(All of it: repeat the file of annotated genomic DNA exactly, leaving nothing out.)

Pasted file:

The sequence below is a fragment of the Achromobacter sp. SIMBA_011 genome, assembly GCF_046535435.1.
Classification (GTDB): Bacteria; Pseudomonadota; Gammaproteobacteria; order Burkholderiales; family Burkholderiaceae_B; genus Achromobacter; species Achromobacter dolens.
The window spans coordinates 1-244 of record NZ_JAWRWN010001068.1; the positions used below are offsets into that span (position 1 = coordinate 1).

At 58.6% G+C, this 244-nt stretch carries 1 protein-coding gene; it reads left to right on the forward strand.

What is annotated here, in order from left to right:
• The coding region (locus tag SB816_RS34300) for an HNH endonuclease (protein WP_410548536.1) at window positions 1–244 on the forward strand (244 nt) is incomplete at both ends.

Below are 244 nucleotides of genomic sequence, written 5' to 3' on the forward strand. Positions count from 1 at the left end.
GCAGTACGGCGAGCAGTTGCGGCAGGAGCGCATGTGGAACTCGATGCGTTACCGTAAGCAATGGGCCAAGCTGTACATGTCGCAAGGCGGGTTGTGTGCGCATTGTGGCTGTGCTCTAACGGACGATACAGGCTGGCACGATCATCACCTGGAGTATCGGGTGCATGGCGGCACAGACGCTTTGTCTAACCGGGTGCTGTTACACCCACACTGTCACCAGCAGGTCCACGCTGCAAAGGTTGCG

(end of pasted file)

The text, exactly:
The sequence below is a fragment of the Achromobacter sp. SIMBA_011 genome, assembly GCF_046535435.1.
Classification (GTDB): Bacteria; Pseudomonadota; Gammaproteobacteria; order Burkholderiales; family Burkholderiaceae_B; genus Achromobacter; species Achromobacter dolens.
The window spans coordinates 1-244 of record NZ_JAWRWN010001068.1; the positions used below are offsets into that span (position 1 = coordinate 1).

At 58.6% G+C, this 244-nt stretch carries 1 protein-coding gene; it reads left to right on the forward strand.

What is annotated here, in order from left to right:
• The coding region (locus tag SB816_RS34300) for an HNH endonuclease (protein WP_410548536.1) at window positions 1–244 on the forward strand (244 nt) is incomplete at both ends.

Below are 244 nucleotides of genomic sequence, written 5' to 3' on the forward strand. Positions count from 1 at the left end.
GCAGTACGGCGAGCAGTTGCGGCAGGAGCGCATGTGGAACTCGATGCGTTACCGTAAGCAATGGGCCAAGCTGTACATGTCGCAAGGCGGGTTGTGTGCGCATTGTGGCTGTGCTCTAACGGACGATACAGGCTGGCACGATCATCACCTGGAGTATCGGGTGCATGGCGGCACAGACGCTTTGTCTAACCGGGTGCTGTTACACCCACACTGTCACCAGCAGGTCCACGCTGCAAAGGTTGCG